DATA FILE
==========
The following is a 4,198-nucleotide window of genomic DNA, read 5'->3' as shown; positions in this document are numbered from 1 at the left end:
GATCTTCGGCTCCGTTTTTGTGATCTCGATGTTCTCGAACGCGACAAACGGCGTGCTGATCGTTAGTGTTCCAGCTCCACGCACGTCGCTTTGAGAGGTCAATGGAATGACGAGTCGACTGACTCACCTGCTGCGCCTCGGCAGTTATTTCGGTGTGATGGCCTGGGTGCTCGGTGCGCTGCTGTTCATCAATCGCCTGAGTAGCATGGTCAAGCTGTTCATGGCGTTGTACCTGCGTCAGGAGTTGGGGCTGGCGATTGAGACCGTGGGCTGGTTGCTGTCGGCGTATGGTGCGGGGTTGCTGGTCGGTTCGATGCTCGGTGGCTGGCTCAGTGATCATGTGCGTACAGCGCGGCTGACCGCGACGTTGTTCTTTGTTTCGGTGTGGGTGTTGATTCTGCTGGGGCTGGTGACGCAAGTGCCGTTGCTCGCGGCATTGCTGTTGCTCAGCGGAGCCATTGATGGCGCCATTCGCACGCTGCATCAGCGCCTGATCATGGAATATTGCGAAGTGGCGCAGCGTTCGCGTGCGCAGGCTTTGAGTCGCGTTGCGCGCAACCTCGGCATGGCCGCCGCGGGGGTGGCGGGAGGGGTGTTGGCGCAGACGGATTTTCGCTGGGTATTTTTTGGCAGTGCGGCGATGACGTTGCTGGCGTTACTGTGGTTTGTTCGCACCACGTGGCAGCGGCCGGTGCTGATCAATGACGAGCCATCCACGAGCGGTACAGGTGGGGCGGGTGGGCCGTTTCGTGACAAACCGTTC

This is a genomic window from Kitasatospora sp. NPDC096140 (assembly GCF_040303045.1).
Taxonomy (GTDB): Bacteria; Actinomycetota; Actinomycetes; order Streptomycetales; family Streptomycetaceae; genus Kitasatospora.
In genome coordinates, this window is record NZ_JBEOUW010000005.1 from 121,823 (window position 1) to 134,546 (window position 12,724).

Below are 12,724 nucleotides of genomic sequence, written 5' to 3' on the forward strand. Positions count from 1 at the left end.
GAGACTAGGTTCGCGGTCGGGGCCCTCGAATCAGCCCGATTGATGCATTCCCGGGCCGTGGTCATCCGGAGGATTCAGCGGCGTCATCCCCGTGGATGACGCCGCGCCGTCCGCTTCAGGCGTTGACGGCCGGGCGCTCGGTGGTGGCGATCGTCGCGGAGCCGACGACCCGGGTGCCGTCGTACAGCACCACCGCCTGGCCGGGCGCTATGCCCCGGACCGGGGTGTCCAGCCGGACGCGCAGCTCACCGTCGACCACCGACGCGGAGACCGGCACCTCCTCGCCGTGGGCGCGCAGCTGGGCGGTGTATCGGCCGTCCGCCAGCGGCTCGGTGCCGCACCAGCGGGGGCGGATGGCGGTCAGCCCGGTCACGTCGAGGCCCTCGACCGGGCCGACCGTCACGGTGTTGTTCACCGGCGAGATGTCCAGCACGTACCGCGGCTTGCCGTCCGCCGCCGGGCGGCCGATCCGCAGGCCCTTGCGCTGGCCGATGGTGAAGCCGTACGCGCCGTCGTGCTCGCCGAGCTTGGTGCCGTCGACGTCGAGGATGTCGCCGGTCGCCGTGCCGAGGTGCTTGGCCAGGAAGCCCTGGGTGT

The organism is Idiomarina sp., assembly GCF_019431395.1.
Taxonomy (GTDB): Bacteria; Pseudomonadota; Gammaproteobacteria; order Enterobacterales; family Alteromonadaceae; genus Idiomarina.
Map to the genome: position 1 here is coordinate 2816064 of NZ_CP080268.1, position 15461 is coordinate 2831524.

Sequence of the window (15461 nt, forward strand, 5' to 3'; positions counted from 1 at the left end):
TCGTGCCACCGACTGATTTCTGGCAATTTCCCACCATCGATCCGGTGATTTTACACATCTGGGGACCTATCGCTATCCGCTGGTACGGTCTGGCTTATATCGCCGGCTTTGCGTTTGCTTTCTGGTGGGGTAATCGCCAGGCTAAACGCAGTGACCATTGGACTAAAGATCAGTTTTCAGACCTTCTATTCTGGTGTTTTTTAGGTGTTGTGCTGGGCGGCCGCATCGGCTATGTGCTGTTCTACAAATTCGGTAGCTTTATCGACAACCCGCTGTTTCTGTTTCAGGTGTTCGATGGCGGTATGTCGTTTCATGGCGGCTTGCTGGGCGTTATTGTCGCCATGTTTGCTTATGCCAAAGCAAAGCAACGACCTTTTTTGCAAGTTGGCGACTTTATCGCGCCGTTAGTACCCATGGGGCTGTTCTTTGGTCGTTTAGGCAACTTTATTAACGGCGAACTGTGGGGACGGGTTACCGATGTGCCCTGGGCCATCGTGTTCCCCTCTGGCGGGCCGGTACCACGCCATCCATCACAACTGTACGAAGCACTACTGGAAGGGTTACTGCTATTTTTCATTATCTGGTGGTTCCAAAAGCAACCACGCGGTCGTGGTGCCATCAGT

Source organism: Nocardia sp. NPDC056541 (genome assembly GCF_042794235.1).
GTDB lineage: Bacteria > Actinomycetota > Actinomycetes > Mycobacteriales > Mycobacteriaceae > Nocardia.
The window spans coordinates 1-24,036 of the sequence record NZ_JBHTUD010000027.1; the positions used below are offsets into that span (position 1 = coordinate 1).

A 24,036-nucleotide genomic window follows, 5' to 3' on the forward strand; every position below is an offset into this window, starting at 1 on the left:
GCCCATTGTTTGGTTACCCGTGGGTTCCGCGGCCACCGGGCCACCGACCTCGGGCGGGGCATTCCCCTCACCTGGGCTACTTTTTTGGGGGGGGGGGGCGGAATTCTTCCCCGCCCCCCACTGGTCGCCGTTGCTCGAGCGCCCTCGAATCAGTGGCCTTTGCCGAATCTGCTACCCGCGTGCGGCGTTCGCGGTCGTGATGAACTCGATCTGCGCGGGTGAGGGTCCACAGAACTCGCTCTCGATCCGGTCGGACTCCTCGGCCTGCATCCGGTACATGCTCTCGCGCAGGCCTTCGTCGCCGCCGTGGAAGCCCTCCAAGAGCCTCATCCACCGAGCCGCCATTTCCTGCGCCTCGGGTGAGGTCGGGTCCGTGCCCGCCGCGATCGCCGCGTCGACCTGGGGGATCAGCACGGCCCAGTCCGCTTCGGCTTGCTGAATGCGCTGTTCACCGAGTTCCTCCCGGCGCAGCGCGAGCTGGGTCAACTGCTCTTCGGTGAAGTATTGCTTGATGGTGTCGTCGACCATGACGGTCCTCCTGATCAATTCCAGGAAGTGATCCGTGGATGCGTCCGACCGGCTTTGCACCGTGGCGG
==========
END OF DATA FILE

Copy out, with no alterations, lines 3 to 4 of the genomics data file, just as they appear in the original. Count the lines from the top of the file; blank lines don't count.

This is a genomic window from Kitasatospora sp. NPDC096140 (assembly GCF_040303045.1).
Taxonomy (GTDB): Bacteria; Actinomycetota; Actinomycetes; order Streptomycetales; family Streptomycetaceae; genus Kitasatospora.